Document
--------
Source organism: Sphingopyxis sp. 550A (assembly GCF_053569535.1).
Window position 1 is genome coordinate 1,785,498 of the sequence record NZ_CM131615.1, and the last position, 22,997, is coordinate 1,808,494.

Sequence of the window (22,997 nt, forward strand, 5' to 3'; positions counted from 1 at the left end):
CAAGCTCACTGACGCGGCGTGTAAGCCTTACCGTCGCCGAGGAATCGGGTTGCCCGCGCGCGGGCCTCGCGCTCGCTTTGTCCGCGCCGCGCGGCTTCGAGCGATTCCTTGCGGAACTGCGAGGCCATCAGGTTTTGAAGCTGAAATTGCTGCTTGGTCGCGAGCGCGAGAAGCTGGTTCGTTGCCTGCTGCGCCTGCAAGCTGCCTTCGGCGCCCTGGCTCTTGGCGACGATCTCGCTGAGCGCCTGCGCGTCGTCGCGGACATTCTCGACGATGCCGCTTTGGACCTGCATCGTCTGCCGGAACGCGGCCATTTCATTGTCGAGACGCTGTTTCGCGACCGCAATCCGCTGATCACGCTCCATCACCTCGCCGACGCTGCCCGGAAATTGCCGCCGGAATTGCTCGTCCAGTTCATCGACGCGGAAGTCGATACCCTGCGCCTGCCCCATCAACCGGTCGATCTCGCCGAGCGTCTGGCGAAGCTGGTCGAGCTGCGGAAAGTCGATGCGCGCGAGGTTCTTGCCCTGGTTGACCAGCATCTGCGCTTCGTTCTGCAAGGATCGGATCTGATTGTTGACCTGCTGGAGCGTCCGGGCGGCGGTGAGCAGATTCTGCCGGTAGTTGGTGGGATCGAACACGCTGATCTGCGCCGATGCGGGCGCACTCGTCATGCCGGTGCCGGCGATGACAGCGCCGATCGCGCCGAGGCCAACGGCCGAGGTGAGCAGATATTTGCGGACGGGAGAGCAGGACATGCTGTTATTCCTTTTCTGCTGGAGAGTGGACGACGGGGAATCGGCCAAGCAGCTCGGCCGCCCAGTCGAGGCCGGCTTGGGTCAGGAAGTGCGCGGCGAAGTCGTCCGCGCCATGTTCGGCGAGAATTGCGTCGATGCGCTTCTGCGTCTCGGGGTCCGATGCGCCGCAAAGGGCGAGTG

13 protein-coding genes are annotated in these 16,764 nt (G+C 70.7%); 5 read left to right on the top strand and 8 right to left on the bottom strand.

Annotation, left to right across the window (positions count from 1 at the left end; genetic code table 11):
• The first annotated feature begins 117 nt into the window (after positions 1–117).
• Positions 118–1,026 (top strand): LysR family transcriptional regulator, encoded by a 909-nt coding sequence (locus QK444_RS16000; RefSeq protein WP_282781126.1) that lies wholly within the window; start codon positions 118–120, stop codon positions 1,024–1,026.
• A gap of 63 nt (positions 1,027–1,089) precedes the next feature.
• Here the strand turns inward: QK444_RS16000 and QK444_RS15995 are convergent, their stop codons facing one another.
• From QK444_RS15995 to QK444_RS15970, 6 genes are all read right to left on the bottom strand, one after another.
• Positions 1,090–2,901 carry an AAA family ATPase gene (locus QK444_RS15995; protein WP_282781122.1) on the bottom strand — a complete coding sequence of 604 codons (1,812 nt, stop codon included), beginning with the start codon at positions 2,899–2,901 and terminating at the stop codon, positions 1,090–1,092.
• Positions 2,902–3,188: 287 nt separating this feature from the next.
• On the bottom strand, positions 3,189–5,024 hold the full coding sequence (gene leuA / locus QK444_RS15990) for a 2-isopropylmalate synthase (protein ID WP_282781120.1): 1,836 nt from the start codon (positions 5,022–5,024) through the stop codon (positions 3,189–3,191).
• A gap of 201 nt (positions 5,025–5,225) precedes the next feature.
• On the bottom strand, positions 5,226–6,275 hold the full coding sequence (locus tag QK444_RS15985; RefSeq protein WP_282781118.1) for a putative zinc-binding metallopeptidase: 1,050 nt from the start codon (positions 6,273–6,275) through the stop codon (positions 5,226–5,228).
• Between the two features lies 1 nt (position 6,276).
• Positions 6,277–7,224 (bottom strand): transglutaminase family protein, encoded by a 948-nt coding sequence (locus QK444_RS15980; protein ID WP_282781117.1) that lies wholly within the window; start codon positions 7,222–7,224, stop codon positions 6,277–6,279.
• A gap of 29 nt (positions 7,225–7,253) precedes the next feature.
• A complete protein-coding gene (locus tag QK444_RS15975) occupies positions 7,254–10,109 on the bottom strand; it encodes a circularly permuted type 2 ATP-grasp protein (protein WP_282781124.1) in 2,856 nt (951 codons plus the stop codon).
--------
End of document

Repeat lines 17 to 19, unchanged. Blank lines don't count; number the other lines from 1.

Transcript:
• Between the two features lies 1 nt (position 6,276).
• Positions 6,277–7,224 (bottom strand): transglutaminase family protein, encoded by a 948-nt coding sequence (locus QK444_RS15980; protein ID WP_282781117.1) that lies wholly within the window; start codon positions 7,222–7,224, stop codon positions 6,277–6,279.
• A gap of 29 nt (positions 7,225–7,253) precedes the next feature.